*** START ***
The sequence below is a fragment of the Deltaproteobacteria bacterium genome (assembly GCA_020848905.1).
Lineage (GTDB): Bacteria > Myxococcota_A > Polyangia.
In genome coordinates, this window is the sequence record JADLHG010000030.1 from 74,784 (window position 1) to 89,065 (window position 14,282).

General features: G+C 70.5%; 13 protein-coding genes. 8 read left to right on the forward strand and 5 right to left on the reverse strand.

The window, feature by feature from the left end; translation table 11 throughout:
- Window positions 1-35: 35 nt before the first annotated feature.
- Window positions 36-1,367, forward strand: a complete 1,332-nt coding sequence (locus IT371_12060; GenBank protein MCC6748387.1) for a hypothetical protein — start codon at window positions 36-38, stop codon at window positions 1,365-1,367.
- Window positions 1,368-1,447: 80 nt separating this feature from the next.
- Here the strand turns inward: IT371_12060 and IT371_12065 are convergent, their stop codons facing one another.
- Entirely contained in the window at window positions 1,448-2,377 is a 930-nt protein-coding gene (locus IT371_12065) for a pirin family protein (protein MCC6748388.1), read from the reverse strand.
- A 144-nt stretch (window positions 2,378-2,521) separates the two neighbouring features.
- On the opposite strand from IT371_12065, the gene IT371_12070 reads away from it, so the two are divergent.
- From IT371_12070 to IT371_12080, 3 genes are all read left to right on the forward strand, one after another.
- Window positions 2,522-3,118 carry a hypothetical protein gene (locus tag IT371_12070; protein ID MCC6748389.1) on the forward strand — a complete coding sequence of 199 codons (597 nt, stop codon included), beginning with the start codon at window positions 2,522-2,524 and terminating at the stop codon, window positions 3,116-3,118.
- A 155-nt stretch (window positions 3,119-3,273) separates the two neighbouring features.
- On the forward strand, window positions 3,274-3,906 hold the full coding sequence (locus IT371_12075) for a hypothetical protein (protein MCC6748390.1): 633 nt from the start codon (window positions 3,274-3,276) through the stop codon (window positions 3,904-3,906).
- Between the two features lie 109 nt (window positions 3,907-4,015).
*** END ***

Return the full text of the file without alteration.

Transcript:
The sequence below is a fragment of the Deltaproteobacteria bacterium genome (assembly GCA_020848905.1).
Lineage (GTDB): Bacteria > Myxococcota_A > Polyangia.
In genome coordinates, this window is the sequence record JADLHG010000030.1 from 74,784 (window position 1) to 89,065 (window position 14,282).

General features: G+C 70.5%; 13 protein-coding genes. 8 read left to right on the forward strand and 5 right to left on the reverse strand.

The window, feature by feature from the left end; translation table 11 throughout:
- Window positions 1-35: 35 nt before the first annotated feature.
- Window positions 36-1,367, forward strand: a complete 1,332-nt coding sequence (locus IT371_12060; GenBank protein MCC6748387.1) for a hypothetical protein — start codon at window positions 36-38, stop codon at window positions 1,365-1,367.
- Window positions 1,368-1,447: 80 nt separating this feature from the next.
- Here the strand turns inward: IT371_12060 and IT371_12065 are convergent, their stop codons facing one another.
- Entirely contained in the window at window positions 1,448-2,377 is a 930-nt protein-coding gene (locus IT371_12065) for a pirin family protein (protein MCC6748388.1), read from the reverse strand.
- A 144-nt stretch (window positions 2,378-2,521) separates the two neighbouring features.
- On the opposite strand from IT371_12065, the gene IT371_12070 reads away from it, so the two are divergent.
- From IT371_12070 to IT371_12080, 3 genes are all read left to right on the forward strand, one after another.
- Window positions 2,522-3,118 carry a hypothetical protein gene (locus tag IT371_12070; protein ID MCC6748389.1) on the forward strand — a complete coding sequence of 199 codons (597 nt, stop codon included), beginning with the start codon at window positions 2,522-2,524 and terminating at the stop codon, window positions 3,116-3,118.
- A 155-nt stretch (window positions 3,119-3,273) separates the two neighbouring features.
- On the forward strand, window positions 3,274-3,906 hold the full coding sequence (locus IT371_12075) for a hypothetical protein (protein MCC6748390.1): 633 nt from the start codon (window positions 3,274-3,276) through the stop codon (window positions 3,904-3,906).
- Between the two features lie 109 nt (window positions 3,907-4,015).